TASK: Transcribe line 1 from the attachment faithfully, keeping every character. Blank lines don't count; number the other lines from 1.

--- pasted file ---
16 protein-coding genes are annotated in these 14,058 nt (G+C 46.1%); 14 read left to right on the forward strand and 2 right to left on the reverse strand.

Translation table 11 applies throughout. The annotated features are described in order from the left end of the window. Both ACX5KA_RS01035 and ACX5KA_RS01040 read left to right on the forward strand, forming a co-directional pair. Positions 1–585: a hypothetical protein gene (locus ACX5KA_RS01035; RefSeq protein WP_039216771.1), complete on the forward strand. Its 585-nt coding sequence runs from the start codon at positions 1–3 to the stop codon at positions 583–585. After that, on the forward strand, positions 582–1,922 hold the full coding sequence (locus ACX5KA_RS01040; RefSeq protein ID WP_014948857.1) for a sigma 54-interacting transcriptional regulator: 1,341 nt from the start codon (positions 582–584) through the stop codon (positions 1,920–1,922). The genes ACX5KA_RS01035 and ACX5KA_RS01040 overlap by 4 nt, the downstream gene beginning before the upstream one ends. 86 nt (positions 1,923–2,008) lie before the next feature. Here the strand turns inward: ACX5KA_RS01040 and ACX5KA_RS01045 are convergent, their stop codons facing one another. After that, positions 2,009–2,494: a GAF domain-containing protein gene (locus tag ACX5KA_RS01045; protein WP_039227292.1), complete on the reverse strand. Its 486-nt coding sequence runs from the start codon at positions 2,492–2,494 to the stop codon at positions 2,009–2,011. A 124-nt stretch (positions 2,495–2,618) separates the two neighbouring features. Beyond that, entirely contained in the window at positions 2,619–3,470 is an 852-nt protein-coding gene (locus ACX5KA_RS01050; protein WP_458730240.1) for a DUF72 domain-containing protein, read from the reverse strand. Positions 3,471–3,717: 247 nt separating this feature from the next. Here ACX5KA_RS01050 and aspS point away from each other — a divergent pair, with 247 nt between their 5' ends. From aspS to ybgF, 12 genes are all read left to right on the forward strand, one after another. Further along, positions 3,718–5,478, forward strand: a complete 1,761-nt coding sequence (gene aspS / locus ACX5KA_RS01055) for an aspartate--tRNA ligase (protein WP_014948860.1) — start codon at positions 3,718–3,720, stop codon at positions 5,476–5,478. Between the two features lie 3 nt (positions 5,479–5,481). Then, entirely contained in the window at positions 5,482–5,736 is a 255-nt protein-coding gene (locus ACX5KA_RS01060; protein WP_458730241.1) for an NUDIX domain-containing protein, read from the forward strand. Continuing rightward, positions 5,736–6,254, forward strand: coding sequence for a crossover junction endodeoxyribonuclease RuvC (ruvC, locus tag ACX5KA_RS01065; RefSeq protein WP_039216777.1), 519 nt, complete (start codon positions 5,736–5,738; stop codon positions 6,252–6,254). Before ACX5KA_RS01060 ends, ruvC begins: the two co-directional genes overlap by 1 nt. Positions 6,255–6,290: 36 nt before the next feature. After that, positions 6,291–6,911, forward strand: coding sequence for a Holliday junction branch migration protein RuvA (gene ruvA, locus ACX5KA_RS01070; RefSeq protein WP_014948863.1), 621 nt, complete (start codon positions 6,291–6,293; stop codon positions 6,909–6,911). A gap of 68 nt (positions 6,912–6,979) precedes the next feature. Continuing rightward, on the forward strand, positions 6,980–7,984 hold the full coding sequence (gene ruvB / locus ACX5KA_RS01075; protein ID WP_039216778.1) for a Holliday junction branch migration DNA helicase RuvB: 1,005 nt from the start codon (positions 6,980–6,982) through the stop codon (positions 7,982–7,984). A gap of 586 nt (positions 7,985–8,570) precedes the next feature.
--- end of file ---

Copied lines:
16 protein-coding genes are annotated in these 14,058 nt (G+C 46.1%); 14 read left to right on the forward strand and 2 right to left on the reverse strand.